I love getting a review. Another human being sitting down to critically engage with the piece of work I’ve made – what’s not to like? It’s the ultimate kind of ego stroke, of course I like it. But that doesn’t mean I have liked all my reviews.
There was that one where they described what I did as “a sort of gentle rap.” Or the one where they said I was “about as funny as river blindness.” Or the one when an anonymous internet reviewer said I “badly need sterilising.” I have now had a vasectomy, I hope he’s pleased. Mostly though my reviewers and I agree on my utter, utter brilliance. The only thing we haggle over is stars.
Stars is a big deal up here. Most punters are blind to them. They read the words and think “wow that sounds good” and wonder what our problem is. Meanwhile the comedians and poets and producers drown their sorrows saying things like: “but it read like a four!” Or “what do I have to do to get a five!” Or “they gave me four stars in 2005, are really suggesting my magnum opus is akin to a student play!!!!!” And so on and so on.
Rating shows out of five is obviously reductive and unable to do justice to the complexities of the art. That is of course why you have the review. But you can’t easily plaster a review to your posters or staple them to your flyers. Instead, you dazzle with a big list of stars. For this purpose fours are good, but you really want five.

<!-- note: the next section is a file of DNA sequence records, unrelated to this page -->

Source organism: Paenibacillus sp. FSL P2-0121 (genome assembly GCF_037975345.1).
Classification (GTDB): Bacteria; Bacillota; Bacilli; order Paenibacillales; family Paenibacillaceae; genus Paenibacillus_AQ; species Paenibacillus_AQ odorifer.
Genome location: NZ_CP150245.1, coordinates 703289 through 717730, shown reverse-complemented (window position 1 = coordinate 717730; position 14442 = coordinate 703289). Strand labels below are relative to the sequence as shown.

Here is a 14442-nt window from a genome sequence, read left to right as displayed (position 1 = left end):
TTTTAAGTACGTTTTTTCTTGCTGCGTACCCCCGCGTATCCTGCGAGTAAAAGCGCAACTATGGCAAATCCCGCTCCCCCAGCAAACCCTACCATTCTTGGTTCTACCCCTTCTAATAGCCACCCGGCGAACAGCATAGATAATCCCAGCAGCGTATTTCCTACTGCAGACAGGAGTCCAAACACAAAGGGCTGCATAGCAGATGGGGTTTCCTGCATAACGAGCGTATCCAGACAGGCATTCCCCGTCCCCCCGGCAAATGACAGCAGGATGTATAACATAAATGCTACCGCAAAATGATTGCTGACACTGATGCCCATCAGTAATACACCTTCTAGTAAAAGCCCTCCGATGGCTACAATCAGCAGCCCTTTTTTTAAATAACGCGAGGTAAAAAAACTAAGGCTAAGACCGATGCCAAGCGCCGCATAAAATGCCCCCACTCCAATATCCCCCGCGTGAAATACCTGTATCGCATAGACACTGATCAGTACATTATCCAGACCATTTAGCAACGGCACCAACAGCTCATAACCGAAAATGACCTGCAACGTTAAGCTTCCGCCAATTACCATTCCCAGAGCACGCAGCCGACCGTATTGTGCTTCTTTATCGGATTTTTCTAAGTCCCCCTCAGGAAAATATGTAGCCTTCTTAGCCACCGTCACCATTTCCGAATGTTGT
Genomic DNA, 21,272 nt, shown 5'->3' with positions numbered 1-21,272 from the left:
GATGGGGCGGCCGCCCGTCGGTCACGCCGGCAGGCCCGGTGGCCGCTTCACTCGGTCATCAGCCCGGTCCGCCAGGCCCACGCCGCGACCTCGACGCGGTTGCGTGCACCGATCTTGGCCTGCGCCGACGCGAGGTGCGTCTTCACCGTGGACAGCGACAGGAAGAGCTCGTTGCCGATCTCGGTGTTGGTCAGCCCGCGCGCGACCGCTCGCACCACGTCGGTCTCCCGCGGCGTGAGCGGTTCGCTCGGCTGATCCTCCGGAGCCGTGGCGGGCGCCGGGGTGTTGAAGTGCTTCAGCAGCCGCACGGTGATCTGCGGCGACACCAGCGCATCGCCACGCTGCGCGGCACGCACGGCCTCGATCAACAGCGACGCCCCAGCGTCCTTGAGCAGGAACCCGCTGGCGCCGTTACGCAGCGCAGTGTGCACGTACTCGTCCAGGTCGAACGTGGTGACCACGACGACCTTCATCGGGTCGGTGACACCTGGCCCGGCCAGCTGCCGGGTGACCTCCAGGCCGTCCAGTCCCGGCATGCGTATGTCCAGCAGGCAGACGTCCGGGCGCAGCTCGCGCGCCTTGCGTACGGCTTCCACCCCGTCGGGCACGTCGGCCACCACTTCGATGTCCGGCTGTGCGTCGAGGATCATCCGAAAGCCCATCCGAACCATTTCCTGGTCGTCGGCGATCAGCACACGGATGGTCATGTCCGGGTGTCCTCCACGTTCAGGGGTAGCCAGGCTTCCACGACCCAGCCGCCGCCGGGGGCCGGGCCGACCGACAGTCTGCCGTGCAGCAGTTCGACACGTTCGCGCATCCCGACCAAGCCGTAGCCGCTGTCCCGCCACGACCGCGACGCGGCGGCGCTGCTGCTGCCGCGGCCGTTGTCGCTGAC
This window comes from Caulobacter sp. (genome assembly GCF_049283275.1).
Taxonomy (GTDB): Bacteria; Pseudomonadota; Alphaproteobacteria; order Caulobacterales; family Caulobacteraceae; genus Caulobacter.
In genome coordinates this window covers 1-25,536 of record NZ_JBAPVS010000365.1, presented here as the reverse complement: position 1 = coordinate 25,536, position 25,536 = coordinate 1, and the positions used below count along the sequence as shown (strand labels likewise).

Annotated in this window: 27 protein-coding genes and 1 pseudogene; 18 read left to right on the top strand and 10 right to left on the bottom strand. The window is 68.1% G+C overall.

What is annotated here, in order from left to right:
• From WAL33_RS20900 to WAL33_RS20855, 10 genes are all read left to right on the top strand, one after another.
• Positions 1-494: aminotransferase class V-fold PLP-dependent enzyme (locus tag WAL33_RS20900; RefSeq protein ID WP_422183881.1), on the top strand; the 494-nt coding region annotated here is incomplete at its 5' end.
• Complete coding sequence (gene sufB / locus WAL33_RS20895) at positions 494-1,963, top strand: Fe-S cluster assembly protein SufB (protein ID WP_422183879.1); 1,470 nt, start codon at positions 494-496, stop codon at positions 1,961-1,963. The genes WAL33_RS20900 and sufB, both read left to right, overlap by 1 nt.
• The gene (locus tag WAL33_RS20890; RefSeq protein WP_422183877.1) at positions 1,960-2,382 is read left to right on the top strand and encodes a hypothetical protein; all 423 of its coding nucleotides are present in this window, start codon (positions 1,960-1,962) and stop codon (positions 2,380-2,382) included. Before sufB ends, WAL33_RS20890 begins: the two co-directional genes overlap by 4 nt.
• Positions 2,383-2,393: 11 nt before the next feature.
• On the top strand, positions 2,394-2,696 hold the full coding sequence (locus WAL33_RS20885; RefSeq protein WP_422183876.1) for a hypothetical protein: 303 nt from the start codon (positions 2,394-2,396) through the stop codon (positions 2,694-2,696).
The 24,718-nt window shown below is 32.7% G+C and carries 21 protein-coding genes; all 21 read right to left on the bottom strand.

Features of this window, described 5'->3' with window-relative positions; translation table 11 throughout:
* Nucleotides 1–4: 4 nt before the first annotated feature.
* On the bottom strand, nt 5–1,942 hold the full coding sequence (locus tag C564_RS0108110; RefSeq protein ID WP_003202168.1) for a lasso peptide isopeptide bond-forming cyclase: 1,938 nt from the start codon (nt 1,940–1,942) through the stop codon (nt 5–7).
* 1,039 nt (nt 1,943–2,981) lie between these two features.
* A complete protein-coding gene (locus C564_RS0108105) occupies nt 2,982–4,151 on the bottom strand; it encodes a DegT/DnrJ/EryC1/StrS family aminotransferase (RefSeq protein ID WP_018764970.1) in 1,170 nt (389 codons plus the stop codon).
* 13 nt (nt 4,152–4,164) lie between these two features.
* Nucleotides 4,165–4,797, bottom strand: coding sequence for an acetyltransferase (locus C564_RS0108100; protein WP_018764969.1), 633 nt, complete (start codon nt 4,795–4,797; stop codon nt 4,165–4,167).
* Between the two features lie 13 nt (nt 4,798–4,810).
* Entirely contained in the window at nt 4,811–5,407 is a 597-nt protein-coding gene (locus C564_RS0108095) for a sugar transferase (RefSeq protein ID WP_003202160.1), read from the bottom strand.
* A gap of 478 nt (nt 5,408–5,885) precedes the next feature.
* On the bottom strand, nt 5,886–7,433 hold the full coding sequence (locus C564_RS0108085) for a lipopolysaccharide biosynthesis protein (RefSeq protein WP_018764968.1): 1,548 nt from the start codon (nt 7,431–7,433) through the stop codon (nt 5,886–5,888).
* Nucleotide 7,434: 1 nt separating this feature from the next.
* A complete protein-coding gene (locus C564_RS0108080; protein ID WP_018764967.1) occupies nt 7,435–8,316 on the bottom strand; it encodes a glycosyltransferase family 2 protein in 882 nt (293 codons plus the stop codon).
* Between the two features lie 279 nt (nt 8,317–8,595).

It’s amazing how you can get behind the the shit star rating system when your show is getting five star reviews. I’ve had about 90 reviews at Edinburgh over the years. I’ve probably had about 20 five star reviews, 15 or so threes, and all the rest fours. Apart from the two star review Steve Bennett from Chortle gave me and Joel Stickley for Who Writes This Crap? in 2008. Not that I remember it or anything. We were not stilted!
So I’ve had a good time from the reviewers. I shouldn’t complain. And I don’t really. That said, I’ve always felt like I deserved a good time. I feel like I have brought good work to the Fringe. Nearly all my three star reviews were in 2007 for a show that wasn’t ready and rightly met with lukewarm responses. The rest of the time I’ve had nearly all four stars with one or two publications bestowing the magic five on me.
Getting a five feels a bit like alchemy. After all I picked up a few fives in 2006 for my first poetry show, what was really an immature piece of work from someone who was just finding his feet. Whereas I think I only scraped a single five in 2013 for Essex Lion, which was a much stronger show. However, if you read the actual reviews from 2013 you would get a more accurate sense of what kind of calibre of piece I had created. There is an element of luck involved. The right reviewer has to see the show on the right day. They have to not be feeling to jaded or not just seen another show they preferred. The Stars have to align (if you’ll excuse the pun).
But those five nuggets of gold from the right publication (Guardian, Scotsman, List etc) can ignite a run and make a real difference to your life #rent # food etc. So even though it seems silly, it matters to us. We can’t help but hope for the perfect five.
Here’s another four star review for Johnny Bevan. Read the words. I’ll take it.